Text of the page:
Antwerp’s streets are too narrow for motorists to leave a safe passing distance when they are overtaking cyclists, so they shouldn’t be allowed to do so, argue campaigners in the Belgian city.
The Brussels Times reports that Belgian traffic regulations dictate that drivers must leave a one-metre gap between their car and any cyclist they are overtaking.
According to a study by the Cyclists’ Union (Fietsersbond), this is impossible on many streets in Antwerp.
“If that metre is not respected, it can lead to dangerous situations, especially in an urban environment with many parking lanes,” said Maarten Vrebos of the group.
The Cyclists’ Union therefore argues that overtaking should be completely banned on such streets.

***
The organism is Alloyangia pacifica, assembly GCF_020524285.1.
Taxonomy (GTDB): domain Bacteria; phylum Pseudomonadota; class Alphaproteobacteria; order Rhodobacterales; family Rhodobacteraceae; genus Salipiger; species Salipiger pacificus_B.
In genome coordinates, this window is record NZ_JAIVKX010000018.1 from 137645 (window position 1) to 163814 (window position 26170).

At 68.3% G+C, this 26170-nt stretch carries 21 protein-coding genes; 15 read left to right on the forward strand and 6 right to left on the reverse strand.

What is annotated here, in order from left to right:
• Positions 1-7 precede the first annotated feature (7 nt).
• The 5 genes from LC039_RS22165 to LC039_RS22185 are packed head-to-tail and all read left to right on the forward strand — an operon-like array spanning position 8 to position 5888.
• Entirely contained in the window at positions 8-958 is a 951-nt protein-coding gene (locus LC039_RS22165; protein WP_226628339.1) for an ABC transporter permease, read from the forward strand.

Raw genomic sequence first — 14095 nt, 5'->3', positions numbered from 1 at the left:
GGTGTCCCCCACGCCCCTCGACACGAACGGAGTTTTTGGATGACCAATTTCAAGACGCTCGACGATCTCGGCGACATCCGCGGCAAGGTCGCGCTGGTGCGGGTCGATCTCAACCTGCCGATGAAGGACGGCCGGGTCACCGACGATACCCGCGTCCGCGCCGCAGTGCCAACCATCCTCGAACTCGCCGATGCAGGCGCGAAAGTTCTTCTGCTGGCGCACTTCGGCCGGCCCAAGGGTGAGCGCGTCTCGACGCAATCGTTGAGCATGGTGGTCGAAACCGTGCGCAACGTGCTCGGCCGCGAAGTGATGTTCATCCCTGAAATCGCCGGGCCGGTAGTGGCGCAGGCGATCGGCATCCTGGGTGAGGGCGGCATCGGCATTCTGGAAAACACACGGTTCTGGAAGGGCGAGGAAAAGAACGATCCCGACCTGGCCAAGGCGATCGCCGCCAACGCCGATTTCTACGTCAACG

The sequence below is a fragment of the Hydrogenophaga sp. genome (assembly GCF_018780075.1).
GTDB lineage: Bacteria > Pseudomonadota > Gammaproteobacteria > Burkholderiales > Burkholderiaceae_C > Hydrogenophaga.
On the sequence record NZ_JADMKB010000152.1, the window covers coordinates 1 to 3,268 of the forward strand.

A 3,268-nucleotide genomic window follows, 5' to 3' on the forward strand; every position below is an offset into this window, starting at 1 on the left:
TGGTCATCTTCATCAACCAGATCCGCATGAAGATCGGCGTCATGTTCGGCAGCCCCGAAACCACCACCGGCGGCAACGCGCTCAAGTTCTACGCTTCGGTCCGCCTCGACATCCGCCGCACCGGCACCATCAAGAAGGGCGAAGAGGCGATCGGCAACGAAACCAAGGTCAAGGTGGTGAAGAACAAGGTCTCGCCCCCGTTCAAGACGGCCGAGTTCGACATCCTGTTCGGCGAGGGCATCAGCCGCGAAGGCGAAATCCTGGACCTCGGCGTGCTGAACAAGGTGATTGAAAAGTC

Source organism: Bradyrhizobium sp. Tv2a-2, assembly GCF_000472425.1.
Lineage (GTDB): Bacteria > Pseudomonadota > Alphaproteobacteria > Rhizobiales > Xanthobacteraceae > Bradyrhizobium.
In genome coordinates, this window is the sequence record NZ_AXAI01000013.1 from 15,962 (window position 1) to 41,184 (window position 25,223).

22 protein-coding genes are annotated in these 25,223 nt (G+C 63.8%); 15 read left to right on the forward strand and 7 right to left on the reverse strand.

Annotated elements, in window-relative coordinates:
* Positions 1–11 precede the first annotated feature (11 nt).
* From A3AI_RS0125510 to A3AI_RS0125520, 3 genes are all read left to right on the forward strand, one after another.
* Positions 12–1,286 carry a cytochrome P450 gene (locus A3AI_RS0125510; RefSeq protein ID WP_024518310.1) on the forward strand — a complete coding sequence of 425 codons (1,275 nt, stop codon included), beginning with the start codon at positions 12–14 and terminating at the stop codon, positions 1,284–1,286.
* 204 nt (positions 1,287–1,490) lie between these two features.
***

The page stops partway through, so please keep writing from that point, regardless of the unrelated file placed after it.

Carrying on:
“It should not be necessary to entirely change the setup of the street, with markings and traffic signs in order to enforce a ban on overtaking,” said Vrebos.
In July, Hertfordshire council said that it wouldn’t reinstate cycle lanes on a road it had just resurfaced because the narrowness of the carriageway would put cyclists in danger if the lanes were in place.
“Following a safety review, we won't be replacing the cycle lanes in North Road, Hertford after the recent resurfacing,” it said.
“Our safety engineers found the narrow cycle lanes were doing more harm than good, by encouraging drivers to pass too close to cyclists.”
The council’s view was supported by an Australian study carried out in April which found that passing events that occurred on a road with a painted bike lane or a parked car had an average passing distance 40cm less than on a road without a bike lane or parked car.